Whirlpool Hot Or Cold

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Do you whirlpool hot or cold?

  • Hot

  • Cold

  • Don't whirlpool

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Well-Known Member
Nov 27, 2007
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westlake village, ca
As I am building my brewery, I am studying some procedures that will be new to me.
I will have a pumped system with a plate chiller and wort recirculation/whirlpool capabilities. I have read that some people whirlpool cold, while others hot. It would make more sense to me to do it cold, so I am wondering what the downside is?
I don't whirlpool know, but have not had any problem as I use a Bazooka screen in my current kettle (yes, there is some waste). I also use conicals that allow for a trub dump, so am wondering how important the procedure is anyway.

Thanks for input
IMO, you would want to whirlpool after getting the wort cold so that you can leave the cold break in the kettle.
Beerrific said:
IMO, you would want to whirlpool after getting the wort cold so that you can leave the cold break in the kettle.

I agree. I whirlpool after I chill.
The main purpose of this is to forse the cold break to the bottom of the pot so it doesnt end up in fermenter. I on the other hand do not mind all the break material..I just try to get the bulk of as well as hops and any other big things out. The trub looks bad but does not hurt your beer.IMO

To answer: COLD
After the wort is chilled, the cold break is just hanging there, so I whirlpool it so most of it is in the middle and I siphon around it. I still have quite a bit that goes into primary, too, though.
I think hot and cold whirlpooling are for different purposes. A hot whirlpool is associated with a chilling technique -- e.g. a pump is used to generate a whirlpool around an immersion chiller to increase the contact between hot wort and the cold chiller coil, hence speeding the chilling process. A cold whirlpool is used to move break material to the center of the boil kettle to facilitate cleaner siphoning/draw from a spigot.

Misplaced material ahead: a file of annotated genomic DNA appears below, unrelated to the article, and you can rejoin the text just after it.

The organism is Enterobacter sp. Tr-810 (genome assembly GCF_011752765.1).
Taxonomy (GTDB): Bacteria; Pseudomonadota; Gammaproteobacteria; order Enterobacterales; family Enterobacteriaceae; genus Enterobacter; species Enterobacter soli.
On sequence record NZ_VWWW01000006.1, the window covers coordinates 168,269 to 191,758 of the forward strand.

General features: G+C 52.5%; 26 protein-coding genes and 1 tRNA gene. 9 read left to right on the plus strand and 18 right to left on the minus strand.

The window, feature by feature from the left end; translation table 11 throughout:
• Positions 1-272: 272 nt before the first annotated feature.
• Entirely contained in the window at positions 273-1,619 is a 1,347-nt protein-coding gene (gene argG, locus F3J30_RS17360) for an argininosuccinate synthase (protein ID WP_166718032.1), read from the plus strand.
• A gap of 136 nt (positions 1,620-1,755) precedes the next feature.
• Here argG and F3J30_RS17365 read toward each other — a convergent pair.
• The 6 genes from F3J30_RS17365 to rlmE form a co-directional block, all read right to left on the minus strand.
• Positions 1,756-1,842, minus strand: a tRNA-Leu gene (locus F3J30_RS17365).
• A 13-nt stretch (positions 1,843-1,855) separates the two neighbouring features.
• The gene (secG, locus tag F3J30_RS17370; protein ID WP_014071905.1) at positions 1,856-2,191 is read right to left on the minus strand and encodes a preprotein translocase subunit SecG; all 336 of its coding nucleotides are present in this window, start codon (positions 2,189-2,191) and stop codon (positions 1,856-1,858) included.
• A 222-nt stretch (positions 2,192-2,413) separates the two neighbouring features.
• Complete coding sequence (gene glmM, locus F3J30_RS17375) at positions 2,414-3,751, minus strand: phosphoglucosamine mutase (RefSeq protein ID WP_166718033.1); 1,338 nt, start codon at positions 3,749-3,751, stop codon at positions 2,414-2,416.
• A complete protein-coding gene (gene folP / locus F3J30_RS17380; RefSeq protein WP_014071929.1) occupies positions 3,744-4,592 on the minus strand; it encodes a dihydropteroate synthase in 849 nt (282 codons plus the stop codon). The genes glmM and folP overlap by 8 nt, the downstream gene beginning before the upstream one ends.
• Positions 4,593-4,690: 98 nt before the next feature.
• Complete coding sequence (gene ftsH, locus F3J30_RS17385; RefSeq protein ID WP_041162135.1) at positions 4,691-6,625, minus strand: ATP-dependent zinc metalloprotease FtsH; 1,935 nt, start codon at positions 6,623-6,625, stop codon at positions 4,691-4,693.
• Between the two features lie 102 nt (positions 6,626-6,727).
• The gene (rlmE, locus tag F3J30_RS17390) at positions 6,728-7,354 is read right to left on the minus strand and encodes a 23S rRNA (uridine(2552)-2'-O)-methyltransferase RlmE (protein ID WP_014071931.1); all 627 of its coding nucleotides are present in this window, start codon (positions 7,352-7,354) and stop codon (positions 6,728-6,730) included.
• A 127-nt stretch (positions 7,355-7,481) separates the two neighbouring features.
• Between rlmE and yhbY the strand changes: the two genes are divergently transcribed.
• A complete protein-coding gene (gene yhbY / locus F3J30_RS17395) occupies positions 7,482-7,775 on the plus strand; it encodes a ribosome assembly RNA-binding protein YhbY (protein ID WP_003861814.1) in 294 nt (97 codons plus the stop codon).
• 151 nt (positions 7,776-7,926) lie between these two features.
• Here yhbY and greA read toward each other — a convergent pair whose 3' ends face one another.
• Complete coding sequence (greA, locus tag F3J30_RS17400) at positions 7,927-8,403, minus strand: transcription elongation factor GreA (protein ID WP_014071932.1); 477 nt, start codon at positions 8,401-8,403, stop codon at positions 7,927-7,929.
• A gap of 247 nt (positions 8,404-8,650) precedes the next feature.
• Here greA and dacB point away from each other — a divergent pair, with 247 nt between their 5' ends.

I am guessing that anyone who uses a hot whirlpool for chilling also uses a cold whirlpool??
yeah, I believe that jamil uses a whirlpool to chill quickly and then just happens to have the benefit of all the cold break in the center of the kettle. I'm sure he designed his system to do that.
I suggest a cold whirlpool as this is less prone to DMS creation (you don't have to boil pilsner malt worts for 90 min) and better retains hop aromatics of the latter additions. They also allow you to leave most of the cold break in the kettle.

Hot whirlpools will only remove hot break and hop sediment, but they are better from a chilling efficicnecy standpoint if you are using a CFC, that's why I believe they are used by commercial breweries. Also when performing a cold whirlpool where you chill by recirculating through a CFC, you will pump a lot of trub through the CFC which, depending on design, may cause problems. This is something to keep in mind.

CarlLBC said:
yeah, I believe that jamil uses a whirlpool to chill quickly and then just happens to have the benefit of all the cold break in the center of the kettle. I'm sure he designed his system to do that.

The whirlpool part of his system actually doesn't do much in the way of collecting the trub in the middle. The chiller is creating to much turbulences to get an even whirlpool going. Though this were the initial intentions, its more designed to keep the wort well mixed which helps him with his chilling efficiency. I think he mentioned this once in one of his shows.